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From China With Love

China’s bid to influ­ence the 1996 elec­tion for Bill Clin­ton stands as one of the most damn­ing exam­ples of for­eign inter­fer­ence in the U.S. polit­i­cal process.

Unfor­tu­nately, the Chi­nese con­nec­tion has largely been for­got­ten, includ­ing its con­tin­u­a­tion in Hillary Clinton’s cam­paign in 2016.

Clinton’s 1996 re-​election cam­paign received mil­lions of dol­lars in ille­gal con­tri­bu­tions from Chi­nese donor that were chan­neled through the Demo­c­ra­tic National Com­mit­tee, accord­ing to a Sen­ate Com­mit­tee on Home­land Secu­rity and Gov­ern­ment Reform.

Johnny Chung, a busi­ness­man born in Tai­wan, had a part­ner, Liu Chaoy­ing, a high-​ranking mil­i­tary leader and intel­li­gence offi­cer in China. Liu wired hun­dreds of thou­sands of dol­lars, which ille­gally went to the DNC. The duo also sent cam­paign funds to U.S. Sen. John Kerry for his reelec­tion bid to the Sen­ate. Liu’s father was one of Mao’s fel­low travelers.

Chung vis­ited the White House nearly 50 times — most of them autho­rized by Hillary Clin­ton. In one visit, Hillary met with Chung and his vis­it­ing del­e­ga­tion of Chi­nese busi­ness­men from state-​run com­pa­nies. After another visit, Chung paid the DNC $50,000. In exchange, Chung was allowed to bring some of his investors to see the pres­i­dent deliver one of his radio addresses.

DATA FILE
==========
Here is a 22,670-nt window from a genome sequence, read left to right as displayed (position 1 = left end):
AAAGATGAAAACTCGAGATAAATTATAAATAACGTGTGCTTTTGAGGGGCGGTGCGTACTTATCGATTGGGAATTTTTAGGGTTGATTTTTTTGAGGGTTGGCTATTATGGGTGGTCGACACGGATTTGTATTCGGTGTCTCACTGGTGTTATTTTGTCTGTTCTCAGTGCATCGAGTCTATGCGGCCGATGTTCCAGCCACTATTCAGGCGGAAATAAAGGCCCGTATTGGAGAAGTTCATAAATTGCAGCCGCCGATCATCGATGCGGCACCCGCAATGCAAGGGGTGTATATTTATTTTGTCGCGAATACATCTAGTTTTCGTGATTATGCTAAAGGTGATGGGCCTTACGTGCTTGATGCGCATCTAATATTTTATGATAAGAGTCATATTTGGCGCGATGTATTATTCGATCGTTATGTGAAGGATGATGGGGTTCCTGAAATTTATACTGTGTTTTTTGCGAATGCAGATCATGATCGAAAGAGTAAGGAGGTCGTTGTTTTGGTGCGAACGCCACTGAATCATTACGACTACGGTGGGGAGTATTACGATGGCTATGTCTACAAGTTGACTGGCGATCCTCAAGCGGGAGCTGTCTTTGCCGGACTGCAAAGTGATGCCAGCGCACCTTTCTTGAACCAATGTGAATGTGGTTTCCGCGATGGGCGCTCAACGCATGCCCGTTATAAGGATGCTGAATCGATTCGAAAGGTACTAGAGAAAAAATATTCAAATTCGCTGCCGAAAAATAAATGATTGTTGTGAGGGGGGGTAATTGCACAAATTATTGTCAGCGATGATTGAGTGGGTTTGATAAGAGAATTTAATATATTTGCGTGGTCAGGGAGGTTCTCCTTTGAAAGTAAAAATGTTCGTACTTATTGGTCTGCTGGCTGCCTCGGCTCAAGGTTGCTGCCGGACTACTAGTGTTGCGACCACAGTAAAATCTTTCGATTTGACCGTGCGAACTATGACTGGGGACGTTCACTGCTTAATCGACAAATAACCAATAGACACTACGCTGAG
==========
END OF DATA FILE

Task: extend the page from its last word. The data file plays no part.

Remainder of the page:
Another oper­a­tive for the Clin­tons was John Huang, who raised mil­lions of dol­lars for Dol­lar Bill in the Asian-​American com­mu­nity. In 1996, Huang bun­dled $3.4 mil­lion for the DNC — much of which was returned after a Sen­ate inves­ti­ga­tion found that the con­tri­bu­tions were illegal.

Char­lie Trie owned a restau­rant in Lit­tle Rock that was fre­quented by his friend then-​Governor Clin­ton. After Clin­ton won the pres­i­dency, Trie went to Wash­ing­ton to cash in on their friend­ship. He thought his asso­ci­a­tion could help him develop more busi­ness con­tacts in Asia. One of them was Hong Kong busi­ness­man Ng Lap Seng. Seng would wire a mil­lion dol­lars to Trie. From 1994 to 1996, Trie directly sent $200,000 to the DNC. Trie pro­vided the rest of the money to other peo­ple who later sent that money to the DNC. Trie also helped raised another $640,000 for Bill Clinton’s Legal Defense Fund.